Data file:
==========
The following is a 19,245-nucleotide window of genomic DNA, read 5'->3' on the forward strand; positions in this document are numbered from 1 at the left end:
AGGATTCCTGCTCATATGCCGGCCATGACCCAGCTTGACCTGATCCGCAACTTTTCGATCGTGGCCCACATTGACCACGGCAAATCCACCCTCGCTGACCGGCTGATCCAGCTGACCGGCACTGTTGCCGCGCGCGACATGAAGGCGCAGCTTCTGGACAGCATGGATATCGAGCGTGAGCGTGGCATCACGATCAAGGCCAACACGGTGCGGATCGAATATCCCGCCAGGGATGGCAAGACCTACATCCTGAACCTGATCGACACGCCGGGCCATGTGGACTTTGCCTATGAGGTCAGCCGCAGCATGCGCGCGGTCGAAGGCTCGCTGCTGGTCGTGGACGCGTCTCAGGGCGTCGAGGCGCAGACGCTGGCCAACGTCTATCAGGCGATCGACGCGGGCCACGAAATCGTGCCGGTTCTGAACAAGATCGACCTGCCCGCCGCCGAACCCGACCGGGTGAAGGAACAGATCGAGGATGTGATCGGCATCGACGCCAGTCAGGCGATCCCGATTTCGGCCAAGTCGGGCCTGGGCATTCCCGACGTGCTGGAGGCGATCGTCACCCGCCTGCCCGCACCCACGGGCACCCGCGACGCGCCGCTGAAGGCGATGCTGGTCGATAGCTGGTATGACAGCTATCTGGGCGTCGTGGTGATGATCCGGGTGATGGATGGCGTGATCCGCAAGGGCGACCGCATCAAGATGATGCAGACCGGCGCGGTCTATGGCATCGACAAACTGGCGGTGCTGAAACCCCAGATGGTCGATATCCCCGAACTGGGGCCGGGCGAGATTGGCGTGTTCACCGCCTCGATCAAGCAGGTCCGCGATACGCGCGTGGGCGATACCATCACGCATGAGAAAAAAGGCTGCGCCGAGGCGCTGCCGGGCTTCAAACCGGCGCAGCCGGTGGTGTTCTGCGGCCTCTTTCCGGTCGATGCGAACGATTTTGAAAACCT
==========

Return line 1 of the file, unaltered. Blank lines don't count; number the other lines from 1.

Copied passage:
The following is a 19,245-nucleotide window of genomic DNA, read 5'->3' on the forward strand; positions in this document are numbered from 1 at the left end: